Charity groups in the UK, and the drugmakers concerned, are jubilant over the news that the country’s National Institute for Health and Clinical Excellence has decided to review its own ruling denying patients NHS access to Velcade, a cancer treatment developed by Millennium Pharmaceuticals and sold by Johnson & Johnson unit Janssen Cilag.

Velcade (bortezomib), which treats myeloma, a form of bone marrow cancer, had been rejected by NICE on the grounds of cost but the agency would appear to have had a rethink. NICE issued a statement saying that as a result of the “unauthorised release of the appeal panel decision”, it is going to look again at Velcade following complaints by Janssen-Cilag, UK Myeloma Forum, Cancerbackup, Leukaemia CARE and a joint appeal from the British Society Haematology and Royal College of Pathologists about NICE’s draft guidance on the use of bortezomib.

NICE’s appeal panel ruled that as Velcade is the first in a new class of treatment then, "if it [NICE] should decline to recommend bortezomib for use on the NHS, [it] must explain fully its reasons for failing to recommend such treatment,” especially given that it had been accepted that the drug “would prolong, significantly, the life of patients with an incurable disease." The appeal had originally been made by Janssen and the charities who said that NICE’s initial rejection of Velcade was based mainly on the grounds of cost, rather than efficacy, and that this decision was therefore "perverse and unfair", seeing as the cost of the drug was just over the £30,000 threshold for NHS drugs.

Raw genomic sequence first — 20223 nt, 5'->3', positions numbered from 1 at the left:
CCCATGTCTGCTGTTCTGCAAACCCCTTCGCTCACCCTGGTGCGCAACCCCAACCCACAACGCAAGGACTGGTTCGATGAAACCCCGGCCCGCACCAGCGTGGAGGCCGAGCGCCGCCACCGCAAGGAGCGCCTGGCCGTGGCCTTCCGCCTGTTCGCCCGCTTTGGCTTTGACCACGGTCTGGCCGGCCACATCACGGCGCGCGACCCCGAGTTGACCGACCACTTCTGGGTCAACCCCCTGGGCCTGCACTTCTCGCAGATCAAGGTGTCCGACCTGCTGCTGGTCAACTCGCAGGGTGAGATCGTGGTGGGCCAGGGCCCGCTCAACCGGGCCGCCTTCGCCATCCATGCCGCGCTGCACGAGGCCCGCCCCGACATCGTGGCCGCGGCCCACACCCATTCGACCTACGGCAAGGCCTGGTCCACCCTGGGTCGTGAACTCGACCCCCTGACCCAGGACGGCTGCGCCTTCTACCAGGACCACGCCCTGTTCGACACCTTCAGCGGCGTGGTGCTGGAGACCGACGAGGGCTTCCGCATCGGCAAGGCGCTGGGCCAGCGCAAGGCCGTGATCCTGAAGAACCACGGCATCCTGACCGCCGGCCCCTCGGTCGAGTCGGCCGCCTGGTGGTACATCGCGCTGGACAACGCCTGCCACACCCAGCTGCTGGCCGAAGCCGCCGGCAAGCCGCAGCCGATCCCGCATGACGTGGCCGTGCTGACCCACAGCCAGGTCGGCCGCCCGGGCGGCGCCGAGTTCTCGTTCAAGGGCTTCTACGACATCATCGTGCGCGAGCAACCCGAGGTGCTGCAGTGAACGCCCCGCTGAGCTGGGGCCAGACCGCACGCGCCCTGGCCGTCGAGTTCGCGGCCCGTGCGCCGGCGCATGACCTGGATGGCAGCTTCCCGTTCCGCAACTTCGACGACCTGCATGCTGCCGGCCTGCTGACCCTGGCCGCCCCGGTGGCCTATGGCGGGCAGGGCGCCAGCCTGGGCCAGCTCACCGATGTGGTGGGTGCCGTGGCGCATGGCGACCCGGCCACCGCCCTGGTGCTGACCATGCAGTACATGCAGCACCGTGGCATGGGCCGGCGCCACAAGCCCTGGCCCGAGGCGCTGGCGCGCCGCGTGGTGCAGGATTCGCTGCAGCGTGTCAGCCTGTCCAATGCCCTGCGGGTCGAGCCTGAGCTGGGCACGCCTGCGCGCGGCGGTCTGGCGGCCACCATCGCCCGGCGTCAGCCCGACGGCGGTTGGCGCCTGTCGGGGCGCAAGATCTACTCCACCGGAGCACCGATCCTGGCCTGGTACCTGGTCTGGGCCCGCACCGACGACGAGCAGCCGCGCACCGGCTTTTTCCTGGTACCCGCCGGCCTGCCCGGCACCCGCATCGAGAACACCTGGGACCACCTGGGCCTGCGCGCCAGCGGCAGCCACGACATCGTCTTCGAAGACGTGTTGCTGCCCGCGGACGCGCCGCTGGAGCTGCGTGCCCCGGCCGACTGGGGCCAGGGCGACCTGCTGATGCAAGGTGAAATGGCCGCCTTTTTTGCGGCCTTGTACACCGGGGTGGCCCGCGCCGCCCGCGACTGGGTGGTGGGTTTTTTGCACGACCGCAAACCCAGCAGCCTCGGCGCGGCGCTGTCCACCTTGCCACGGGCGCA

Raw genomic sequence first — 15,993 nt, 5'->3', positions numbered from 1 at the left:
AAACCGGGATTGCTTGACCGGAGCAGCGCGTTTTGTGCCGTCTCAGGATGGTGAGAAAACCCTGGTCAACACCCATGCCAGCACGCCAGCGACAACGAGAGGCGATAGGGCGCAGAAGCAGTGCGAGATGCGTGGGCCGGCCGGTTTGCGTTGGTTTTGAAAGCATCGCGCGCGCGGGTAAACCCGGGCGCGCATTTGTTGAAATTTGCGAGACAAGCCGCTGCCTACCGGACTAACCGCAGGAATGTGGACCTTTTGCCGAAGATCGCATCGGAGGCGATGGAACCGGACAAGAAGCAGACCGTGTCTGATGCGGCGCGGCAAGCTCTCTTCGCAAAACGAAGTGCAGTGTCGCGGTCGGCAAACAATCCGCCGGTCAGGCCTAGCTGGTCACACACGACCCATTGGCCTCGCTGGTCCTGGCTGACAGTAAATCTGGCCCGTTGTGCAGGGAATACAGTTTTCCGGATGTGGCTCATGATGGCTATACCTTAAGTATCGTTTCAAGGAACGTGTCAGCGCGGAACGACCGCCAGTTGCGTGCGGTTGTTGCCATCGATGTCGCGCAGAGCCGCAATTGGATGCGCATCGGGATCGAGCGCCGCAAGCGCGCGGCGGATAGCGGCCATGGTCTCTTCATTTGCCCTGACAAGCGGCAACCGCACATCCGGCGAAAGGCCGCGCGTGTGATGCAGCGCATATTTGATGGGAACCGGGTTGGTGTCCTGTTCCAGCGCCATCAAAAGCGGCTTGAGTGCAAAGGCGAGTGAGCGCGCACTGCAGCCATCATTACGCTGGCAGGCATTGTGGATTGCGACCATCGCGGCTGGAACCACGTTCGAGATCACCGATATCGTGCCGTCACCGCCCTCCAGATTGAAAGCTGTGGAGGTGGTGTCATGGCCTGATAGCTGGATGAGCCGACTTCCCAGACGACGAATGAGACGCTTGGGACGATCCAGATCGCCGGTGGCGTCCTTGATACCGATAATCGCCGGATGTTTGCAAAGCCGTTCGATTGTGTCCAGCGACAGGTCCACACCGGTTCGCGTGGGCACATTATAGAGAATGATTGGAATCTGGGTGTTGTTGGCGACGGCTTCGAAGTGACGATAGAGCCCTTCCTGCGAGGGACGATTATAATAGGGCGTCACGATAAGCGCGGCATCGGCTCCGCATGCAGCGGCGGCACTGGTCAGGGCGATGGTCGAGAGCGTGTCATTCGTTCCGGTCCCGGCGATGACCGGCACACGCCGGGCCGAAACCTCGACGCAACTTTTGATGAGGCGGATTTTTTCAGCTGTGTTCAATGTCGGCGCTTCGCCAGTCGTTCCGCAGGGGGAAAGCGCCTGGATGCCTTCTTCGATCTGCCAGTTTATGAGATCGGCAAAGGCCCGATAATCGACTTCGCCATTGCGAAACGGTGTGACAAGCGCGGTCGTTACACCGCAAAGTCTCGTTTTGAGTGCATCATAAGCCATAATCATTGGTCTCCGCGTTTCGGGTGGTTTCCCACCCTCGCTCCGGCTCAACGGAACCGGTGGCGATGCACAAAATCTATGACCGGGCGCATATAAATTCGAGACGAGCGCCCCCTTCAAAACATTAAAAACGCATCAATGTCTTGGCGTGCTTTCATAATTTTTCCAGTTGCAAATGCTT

Peter Littlejohns, NICE clinical and public health director, said it is important that the guidance NICE issues is based on “a robust evaluation and interpretation of the best available evidence of both clinical and cost effectiveness.” However, he added that “the appeal mechanism ensures that, if consultees feel our draft guidance is not appropriate, they have the opportunity to raise this in a formal setting” and until NICE issues final guidance on the use of bortezomib, “funding for it will continue to be determined at a local level, based on a local assessment of available evidence.”

Welcoming the news, Eric Low, chief executive of Myeloma UK said “we are grateful to NICE for accepting the validity of the appeal and for having responded in a positive manner. We hope that further review of the evidence will mean that myeloma patients get access to what is unquestionably a clinically effective and important treatment.” Tony Gavin, chief executive of Leukaemia CARE, added that this is welcome news for the three charities involved in the appeal “and indeed for NICE, because it shows that the appeal process does work.”

NICE’s change of heart is seen by pharmaceutical companies and patient groups as a hugely positive move and comes at a time when the UK parliament's Health Select Committee is gearing up for an inquiry into the workings of the agency which will look at why its decisions are increasingly being challenged and whether public confidence in NICE is waning, and if so why.